15. Theory of hydro-equivalent ignition for inertial fusion and its applications to OMEGA and the National Ignition Facility

    SciTech Connect (OSTI)

    Nora, R.; Betti, R.; Bose, A.; Woo, K. M.; Christopherson, A. R.; Meyerhofer, D. D.; McCrory, R. L.

    2014-05-15

    The theory of ignition for inertial confinement fusion capsules [R. Betti et al., Phys. Plasmas 17, 058102 (2010)] is used to assess the performance requirements for cryogenic implosion experiments on the Omega Laser Facility. The theory of hydrodynamic similarity is developed in both one and two dimensions and tested using multimode hydrodynamic simulations with the hydrocode DRACO [P. B. Radha et al., Phys. Plasmas 12, 032702 (2005)] of hydro-equivalent implosions (implosions with the same implosion velocity, adiabat, and laser intensity). The theory is used to scale the performance of direct-drive OMEGA implosions to the National Ignition Facility (NIF) energy scales and determine the requirements for demonstrating hydro-equivalent ignition on OMEGA. Hydro-equivalent ignition on OMEGA is represented by a cryogenic implosion that would scale to ignition on the NIF at 1.8?MJ of laser energy symmetrically illuminating the target. It is found that a reasonable combination of neutron yield and areal density for OMEGA hydro-equivalent ignition is 3 to 6??10{sup 13} and ?0.3?g/cm{sup 2}, respectively, depending on the level of laser imprinting. This performance has not yet been achieved on OMEGA.

  16. Package Equivalent Reactor Networks as Reduced Order Models for Use with CAPE-OPEN Compliant Simulation

    SciTech Connect (OSTI)

    Meeks, E.; Chou, C. -P.; Garratt, T.

    2013-03-31

    Engineering simulations of coal gasifiers are typically performed using computational fluid dynamics (CFD) software, where a 3-D representation of the gasifier equipment is used to model the fluid flow in the gasifier and source terms from the coal gasification process are captured using discrete-phase model source terms. Simulations using this approach can be very time consuming, making it difficult to imbed such models into overall system simulations for plant design and optimization. For such system-level designs, process flowsheet software is typically used, such as Aspen Plus® [1], where each component where each component is modeled using a reduced-order model. For advanced power-generation systems, such as integrated gasifier/gas-turbine combined-cycle systems (IGCC), the critical components determining overall process efficiency and emissions are usually the gasifier and combustor. Providing more accurate and more computationally efficient reduced-order models for these components, then, enables much more effective plant-level design optimization and design for control. Based on the CHEMKIN-PRO and ENERGICO software, we have developed an automated methodology for generating an advanced form of reduced-order model for gasifiers and combustors. The reducedorder model offers representation of key unit operations in flowsheet simulations, while allowing simulation that is fast enough to be used in iterative flowsheet calculations. Using high-fidelity fluiddynamics models as input, Reaction Design’s ENERGICO® [2] software can automatically extract equivalent reactor networks (ERNs) from a CFD solution. For the advanced reduced-order concept, we introduce into the ERN a much more detailed kinetics model than can be included practically in the CFD simulation. The state-of-the-art chemistry solver technology within CHEMKIN-PRO allows that to be accomplished while still maintaining a very fast model turn-around time. In this way, the ERN becomes the basis for high-fidelity kinetics simulation, while maintaining the spatial information derived from the geometrically faithful CFD model. The reduced-order models are generated in such a way that they can be easily imported into a process flowsheet simulator, using the CAPE-OPEN architecture for unit operations. The ENERGICO/CHEMKIN-PRO software produces an ERN-definition file that is read by a dynamically linked library (DLL) that can be easily linked to any CAPE-OPEN compliant software. The plug-in unitoperation module has been successfully demonstrated for complex ERNs of coal gasifiers, using both Aspen Plus and COFE process flowsheet simulators through this published CAPE-OPEN interface.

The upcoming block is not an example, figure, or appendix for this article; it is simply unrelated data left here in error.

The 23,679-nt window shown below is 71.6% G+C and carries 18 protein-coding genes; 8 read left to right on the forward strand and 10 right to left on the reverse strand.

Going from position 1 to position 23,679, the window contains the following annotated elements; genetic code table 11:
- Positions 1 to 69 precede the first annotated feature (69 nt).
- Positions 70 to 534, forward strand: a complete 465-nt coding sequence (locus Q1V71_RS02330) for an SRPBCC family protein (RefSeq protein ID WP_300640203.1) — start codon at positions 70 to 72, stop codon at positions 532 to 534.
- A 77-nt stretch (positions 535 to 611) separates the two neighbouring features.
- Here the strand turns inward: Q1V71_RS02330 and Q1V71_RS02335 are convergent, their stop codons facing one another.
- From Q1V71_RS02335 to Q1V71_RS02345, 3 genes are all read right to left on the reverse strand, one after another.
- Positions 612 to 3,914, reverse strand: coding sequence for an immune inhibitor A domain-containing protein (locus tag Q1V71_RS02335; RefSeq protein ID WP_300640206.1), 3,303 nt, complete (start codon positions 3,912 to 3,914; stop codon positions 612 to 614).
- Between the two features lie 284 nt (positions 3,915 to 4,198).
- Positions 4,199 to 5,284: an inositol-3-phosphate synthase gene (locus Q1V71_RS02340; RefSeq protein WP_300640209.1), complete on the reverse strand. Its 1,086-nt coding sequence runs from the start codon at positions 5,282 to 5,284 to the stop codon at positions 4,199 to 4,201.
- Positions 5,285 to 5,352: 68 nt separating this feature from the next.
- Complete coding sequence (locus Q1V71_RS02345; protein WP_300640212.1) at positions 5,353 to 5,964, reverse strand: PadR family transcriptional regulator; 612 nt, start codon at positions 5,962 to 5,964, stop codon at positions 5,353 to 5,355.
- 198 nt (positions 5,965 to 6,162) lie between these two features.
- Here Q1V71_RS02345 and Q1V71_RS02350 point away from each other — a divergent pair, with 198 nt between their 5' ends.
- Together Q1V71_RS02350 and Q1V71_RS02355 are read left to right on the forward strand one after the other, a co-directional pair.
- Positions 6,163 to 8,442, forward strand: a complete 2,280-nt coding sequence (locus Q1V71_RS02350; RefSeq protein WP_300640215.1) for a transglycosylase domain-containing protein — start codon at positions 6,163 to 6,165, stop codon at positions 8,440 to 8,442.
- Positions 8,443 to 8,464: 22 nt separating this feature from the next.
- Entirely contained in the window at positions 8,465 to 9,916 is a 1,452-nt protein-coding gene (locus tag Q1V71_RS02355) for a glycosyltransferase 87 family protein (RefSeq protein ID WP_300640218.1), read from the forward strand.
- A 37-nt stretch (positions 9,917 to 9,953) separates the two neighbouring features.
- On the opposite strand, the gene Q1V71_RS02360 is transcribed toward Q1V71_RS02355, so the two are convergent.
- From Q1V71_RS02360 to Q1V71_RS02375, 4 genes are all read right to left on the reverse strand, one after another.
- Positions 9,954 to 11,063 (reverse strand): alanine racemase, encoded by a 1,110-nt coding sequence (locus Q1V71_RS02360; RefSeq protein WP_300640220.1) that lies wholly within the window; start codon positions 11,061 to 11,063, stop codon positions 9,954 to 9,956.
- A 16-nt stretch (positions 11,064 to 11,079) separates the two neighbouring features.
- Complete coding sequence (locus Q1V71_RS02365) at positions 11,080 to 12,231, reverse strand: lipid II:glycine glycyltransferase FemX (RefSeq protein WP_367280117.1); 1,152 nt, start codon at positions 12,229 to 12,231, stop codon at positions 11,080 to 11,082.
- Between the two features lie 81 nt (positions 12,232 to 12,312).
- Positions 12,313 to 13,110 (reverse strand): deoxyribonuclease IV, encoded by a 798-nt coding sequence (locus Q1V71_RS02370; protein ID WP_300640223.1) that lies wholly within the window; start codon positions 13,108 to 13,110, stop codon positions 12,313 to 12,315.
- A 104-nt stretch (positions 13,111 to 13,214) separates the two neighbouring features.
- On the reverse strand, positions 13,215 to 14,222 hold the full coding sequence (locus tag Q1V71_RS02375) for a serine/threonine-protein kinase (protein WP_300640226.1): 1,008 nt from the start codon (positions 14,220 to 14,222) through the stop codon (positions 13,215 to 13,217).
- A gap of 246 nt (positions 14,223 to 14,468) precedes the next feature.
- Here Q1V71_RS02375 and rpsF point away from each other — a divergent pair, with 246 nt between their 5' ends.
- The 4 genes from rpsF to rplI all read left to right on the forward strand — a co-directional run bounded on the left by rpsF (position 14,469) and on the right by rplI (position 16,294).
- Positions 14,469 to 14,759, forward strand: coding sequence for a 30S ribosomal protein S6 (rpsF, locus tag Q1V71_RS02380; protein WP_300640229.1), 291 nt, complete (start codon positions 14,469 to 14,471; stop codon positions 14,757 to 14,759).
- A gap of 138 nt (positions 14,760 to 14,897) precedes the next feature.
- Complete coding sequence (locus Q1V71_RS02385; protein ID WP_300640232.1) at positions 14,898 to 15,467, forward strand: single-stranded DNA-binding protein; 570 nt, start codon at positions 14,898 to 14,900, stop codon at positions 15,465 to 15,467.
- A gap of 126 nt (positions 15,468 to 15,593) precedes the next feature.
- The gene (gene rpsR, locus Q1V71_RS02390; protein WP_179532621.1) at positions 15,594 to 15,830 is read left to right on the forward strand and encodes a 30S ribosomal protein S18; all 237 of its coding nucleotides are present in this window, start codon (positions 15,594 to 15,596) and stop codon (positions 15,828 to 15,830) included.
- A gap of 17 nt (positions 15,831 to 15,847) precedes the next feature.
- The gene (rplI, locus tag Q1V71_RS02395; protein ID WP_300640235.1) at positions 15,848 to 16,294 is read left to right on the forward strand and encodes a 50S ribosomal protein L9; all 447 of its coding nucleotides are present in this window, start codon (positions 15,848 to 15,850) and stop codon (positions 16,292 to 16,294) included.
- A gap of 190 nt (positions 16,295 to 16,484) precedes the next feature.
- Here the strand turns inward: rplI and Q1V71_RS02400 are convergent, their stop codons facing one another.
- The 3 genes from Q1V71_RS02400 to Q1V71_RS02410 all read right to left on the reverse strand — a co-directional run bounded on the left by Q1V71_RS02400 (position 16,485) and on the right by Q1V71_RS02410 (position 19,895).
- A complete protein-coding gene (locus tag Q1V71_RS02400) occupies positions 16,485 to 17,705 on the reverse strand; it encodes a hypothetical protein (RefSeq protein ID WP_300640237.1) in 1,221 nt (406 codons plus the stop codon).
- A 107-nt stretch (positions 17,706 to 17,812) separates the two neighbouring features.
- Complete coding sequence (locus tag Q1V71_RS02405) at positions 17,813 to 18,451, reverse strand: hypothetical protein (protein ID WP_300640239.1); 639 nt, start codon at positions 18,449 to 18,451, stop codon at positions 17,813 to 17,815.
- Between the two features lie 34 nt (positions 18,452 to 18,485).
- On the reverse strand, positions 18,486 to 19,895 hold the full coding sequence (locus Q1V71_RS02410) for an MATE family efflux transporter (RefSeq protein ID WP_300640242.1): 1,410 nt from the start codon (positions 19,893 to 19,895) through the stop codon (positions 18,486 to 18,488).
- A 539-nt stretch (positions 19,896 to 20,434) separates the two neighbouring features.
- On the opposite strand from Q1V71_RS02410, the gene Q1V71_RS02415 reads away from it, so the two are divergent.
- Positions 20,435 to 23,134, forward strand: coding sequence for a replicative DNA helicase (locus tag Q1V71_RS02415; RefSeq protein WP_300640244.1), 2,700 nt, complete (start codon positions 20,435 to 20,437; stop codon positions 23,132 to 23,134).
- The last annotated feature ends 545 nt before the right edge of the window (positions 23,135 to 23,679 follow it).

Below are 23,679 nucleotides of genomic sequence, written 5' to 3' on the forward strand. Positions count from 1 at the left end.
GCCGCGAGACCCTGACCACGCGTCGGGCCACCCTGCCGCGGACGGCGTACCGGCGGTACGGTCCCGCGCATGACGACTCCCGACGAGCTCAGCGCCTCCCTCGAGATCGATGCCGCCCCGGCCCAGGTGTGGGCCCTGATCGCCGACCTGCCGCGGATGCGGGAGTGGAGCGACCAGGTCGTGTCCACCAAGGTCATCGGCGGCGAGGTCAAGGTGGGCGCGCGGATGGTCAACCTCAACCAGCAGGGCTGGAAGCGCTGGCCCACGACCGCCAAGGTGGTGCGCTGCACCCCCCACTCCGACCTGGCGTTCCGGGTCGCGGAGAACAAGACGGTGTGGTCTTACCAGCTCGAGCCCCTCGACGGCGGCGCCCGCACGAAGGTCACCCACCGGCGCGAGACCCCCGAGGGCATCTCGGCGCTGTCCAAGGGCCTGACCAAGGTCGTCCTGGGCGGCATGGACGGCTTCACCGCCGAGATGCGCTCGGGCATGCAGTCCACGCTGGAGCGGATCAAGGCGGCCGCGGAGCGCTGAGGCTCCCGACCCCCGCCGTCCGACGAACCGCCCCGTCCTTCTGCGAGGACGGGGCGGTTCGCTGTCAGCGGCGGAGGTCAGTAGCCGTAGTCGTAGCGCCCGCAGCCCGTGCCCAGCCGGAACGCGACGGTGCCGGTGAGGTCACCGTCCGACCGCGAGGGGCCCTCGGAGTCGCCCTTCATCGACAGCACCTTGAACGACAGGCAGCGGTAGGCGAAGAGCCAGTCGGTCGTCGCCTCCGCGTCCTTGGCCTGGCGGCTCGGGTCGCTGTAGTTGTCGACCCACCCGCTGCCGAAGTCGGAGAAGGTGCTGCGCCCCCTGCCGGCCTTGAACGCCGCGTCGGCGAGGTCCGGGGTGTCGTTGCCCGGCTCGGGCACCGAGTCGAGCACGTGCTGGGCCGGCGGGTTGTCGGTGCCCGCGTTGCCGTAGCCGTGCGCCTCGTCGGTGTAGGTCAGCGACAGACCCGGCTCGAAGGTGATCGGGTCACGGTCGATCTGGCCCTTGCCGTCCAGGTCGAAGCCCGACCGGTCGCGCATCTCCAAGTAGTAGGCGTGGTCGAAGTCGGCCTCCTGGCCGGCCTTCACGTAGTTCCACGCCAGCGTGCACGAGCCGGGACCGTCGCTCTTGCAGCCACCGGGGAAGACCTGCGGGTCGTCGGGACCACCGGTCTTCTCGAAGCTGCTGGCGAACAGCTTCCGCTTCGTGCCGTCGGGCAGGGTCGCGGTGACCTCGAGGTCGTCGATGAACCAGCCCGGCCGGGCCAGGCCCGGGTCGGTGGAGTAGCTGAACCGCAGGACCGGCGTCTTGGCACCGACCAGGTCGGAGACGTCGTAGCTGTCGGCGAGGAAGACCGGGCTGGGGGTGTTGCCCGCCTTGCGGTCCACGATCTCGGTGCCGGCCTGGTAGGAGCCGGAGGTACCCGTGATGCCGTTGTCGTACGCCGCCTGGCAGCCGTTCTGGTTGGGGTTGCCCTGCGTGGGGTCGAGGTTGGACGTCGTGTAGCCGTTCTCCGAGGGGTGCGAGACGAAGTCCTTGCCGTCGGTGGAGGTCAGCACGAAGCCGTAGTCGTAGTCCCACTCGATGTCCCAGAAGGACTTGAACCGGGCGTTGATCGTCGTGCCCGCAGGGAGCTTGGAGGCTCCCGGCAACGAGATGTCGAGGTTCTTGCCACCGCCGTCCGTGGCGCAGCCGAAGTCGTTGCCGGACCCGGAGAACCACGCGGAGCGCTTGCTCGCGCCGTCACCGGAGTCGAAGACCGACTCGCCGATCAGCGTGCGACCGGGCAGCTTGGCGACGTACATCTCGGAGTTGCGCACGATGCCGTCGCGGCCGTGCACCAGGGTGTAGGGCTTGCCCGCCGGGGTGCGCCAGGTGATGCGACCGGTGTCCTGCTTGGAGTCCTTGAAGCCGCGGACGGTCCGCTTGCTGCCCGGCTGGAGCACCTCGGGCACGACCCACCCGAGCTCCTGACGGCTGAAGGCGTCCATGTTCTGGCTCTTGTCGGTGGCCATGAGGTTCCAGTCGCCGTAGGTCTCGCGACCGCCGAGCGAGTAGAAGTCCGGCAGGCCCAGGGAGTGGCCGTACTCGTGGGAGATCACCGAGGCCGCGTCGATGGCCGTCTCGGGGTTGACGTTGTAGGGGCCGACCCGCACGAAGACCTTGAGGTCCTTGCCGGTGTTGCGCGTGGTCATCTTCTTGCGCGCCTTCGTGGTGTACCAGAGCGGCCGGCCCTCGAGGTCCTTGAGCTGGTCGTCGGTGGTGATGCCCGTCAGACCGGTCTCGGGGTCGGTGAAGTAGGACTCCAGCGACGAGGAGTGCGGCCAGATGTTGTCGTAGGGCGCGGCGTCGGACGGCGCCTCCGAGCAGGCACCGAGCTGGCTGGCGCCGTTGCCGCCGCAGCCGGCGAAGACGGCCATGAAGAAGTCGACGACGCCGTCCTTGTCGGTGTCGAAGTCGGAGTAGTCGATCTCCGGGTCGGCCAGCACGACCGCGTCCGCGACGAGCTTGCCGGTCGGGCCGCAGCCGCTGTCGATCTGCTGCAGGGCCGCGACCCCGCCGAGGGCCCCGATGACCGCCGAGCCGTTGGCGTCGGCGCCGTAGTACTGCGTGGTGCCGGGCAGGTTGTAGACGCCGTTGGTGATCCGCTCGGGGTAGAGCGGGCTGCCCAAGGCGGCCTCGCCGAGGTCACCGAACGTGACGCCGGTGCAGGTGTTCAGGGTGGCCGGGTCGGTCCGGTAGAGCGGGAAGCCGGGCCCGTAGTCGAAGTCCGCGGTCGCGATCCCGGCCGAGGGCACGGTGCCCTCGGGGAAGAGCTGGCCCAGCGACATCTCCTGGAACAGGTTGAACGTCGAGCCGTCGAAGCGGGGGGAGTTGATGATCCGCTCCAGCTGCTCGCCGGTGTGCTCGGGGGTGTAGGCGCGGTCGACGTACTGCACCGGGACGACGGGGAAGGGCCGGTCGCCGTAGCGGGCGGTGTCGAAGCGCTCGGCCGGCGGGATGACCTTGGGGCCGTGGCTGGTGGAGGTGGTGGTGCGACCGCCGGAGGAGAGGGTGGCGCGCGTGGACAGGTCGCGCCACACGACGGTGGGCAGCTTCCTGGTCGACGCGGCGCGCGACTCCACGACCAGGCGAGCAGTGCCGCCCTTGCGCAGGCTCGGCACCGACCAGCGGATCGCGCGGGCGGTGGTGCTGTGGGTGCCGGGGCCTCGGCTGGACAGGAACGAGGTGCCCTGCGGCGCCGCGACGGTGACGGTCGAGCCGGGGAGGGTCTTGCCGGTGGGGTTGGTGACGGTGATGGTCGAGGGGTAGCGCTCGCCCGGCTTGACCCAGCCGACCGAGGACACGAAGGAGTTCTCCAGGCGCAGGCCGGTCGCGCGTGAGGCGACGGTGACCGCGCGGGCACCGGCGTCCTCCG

17. Lithium-ion battery cell-level control using constrained model predictive control and equivalent circuit models

    SciTech Connect (OSTI)

    Xavier, MA; Trimboli, MS

    2015-07-01

    This paper introduces a novel application of model predictive control (MPC) to cell-level charging of a lithium-ion battery utilizing an equivalent circuit model of battery dynamics. The approach employs a modified form of the MPC algorithm that caters for direct feed-though signals in order to model near-instantaneous battery ohmic resistance. The implementation utilizes a 2nd-order equivalent circuit discrete-time state-space model based on actual cell parameters; the control methodology is used to compute a fast charging profile that respects input, output, and state constraints. Results show that MPC is well-suited to the dynamics of the battery control problem and further suggest significant performance improvements might be achieved by extending the result to electrochemical models. (C) 2015 Elsevier B.V. All rights reserved.

  18. MODIFYING A 60 YEAR OLD STACK SAMPLING SYSTEM TO MEET ANSI N13.1-1999 EQUIVALENCY

    SciTech Connect (OSTI)

    SIMMONS, F.M.

    2006-06-14